Doctor Who: The Maltese Penguin [Big Finish]

So, last time I wrote I mentioned that I might try to go back to other Big Finish Doctor Who audios that I’ve listened to but not yet blogged about.  And then right after that, I was looking for something to listen to and pulled out the “Bonus Release” story The Maltese Penguin.  As I started listening to it, I thought it sounded very familiar.  I thought maybe I’d listened to a preview track of it before.  But eventually I realized that actually I’ve listened to this entire thing before, but just forgotten it!

So, since I accidentally made good on my initial idea of re-listening to old stories, I thought why not go all the way and write this on up?  (Unless of course, I already have and have forgotten about that as well!  Quick checknope, seems good.)

The Maltese Penguin

The Maltese Penguin stars Colin Baker as the 6th Doctor and Frobisher, and Robert Jezek as Frobisher.  Confused?  Well, it’s simple really:  Frobisher is a shape-shifting alien (a “Whifferdill”) who originated in the comic strip in Doctor Who Magazine, created by Steve Parkhouse and John Ridgway.   He traveled primarily with the Sixth Doctor, and spent most of his time in the form of a penguin.  He proved popular (or at least memorable) enough to appear in other spin-off media, including the novel Mission: Impractical and one of the first Big Finish audios I ever listened to, The Holy Terror.

Here, he’s returned to his original vocation as a private investigator, on some alien planet in the future.  The Doctor appears and tries to convince him to travel with him, but Frobisher refuses, insisting that he needs to step out on his own as a private eye again.  But when a case does come his way and he needs to take on humanoid appearance, he opts to disguise himself as the Doctor, which gives Colin Baker the chance to pull double-duty as an actor (especially since the real Doctor keeps popping in again throughout the story).

The Maltese Penguin is a light-hearted comedy designed entirely to resemble classic film-noir stories.  There’s the stylized voice-over narration, a dark and seedy environment, a case that is really a set-up, a femme fatale for a client, a Sydney Greenstreet-like crime boss with his Peter Lorre-like lackey, and of course Frobisher is the down-on-his-luck private eye who can be bought for a price (“twelve mazumas per day, plus expenses”) but who in the end won’t betray his principles.  At the same time, this is Doctor Who, so there are also aliens, wacky sci-fi, and some horrific deaths.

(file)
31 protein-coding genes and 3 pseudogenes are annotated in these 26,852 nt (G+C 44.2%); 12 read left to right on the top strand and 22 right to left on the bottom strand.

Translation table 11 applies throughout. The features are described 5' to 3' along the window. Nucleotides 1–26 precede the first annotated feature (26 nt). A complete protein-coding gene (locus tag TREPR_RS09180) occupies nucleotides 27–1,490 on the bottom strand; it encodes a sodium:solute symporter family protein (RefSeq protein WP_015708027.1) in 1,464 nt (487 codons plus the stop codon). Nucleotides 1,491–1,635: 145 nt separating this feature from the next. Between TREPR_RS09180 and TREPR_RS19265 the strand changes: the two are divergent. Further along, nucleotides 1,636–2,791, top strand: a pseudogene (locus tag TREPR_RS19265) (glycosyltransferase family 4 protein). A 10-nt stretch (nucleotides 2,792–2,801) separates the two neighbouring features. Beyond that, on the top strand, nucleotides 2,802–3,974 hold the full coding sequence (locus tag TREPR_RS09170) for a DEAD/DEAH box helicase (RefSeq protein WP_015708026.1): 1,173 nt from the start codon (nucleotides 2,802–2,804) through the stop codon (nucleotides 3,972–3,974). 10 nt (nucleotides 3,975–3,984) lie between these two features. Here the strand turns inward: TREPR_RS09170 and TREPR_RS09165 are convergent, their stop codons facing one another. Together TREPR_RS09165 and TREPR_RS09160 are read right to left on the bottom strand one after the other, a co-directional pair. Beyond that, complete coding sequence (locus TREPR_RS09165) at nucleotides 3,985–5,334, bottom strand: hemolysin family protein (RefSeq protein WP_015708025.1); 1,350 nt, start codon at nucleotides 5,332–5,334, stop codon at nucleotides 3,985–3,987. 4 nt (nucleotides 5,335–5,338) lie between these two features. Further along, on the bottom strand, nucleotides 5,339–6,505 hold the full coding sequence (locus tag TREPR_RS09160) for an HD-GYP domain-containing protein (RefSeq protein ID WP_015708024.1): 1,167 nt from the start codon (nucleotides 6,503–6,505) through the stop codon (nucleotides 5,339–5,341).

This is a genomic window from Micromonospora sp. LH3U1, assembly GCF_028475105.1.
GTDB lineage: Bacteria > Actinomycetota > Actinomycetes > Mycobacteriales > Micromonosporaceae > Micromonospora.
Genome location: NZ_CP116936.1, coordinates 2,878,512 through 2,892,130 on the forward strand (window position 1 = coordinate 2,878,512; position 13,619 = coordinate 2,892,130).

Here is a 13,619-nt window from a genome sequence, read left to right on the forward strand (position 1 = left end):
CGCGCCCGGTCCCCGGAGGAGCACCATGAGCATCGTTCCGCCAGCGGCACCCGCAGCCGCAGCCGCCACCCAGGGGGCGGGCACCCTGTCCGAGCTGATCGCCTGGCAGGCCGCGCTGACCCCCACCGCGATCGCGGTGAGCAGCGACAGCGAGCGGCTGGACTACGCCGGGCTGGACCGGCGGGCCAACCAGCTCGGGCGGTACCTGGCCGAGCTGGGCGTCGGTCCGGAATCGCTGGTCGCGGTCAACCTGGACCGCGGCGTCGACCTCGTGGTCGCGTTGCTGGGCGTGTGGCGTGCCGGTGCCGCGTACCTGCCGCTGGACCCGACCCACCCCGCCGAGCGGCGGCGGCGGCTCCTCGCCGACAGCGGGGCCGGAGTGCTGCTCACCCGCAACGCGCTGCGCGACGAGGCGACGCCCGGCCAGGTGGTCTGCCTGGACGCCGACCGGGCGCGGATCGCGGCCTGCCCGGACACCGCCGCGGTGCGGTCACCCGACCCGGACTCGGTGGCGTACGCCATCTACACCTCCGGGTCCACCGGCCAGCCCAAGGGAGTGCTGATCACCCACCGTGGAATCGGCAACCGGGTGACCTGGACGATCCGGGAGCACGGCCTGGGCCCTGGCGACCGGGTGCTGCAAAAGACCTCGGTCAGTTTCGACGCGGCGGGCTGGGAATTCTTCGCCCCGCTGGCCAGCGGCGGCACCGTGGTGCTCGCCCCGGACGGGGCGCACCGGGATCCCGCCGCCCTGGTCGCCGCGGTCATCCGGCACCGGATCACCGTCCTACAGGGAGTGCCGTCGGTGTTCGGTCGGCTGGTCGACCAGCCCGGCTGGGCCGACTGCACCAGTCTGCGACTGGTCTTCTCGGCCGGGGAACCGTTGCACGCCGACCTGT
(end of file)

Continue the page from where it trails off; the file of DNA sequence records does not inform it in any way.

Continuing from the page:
The results are a mixed bag.  Film-noir is a genre that has seen plenty of parody over the years, so it’s a tricky thing to do without just feeling like you are merely “playing around”.  But the plot they’ve created is clever with a mystery that is genuinely engaging.  And Colin Baker is evidently having so much talking out of the side of his mouth in an ersatz American accent as Frobisher that it’s hard not to be drawn right along.

But on the downside, the resolution of the story is a bit too silly to take seriously.  Jane Goddard’s performance is good but her voice isn’t right for the type of “femme fatale client” that her character is written as.  The incidental music gets repetitive and a bit tiresome.  And at the denouement, the story suddenly jumps into a riff on Casablanca (eg. “problems of two people don’t amount to a hill of beans,” “maybe not today, maybe not tomorrow, but soon…”, “beginning of a beautiful friendship,” etc) that falls flat:  Casablanca is not film noir, and the dialogue is so overused that hearing it again just makes one cringe.

(Now there’s a writing challenge:  include direct homages to Casablanca but make it seem fresh and original and surprising).

But in the end, the story is so slight (and essentially free) that its flaws don’t really matter.  It’s fun and diverting, like a mini-episode of the actual series, and whets the appetite for more meaty fare.

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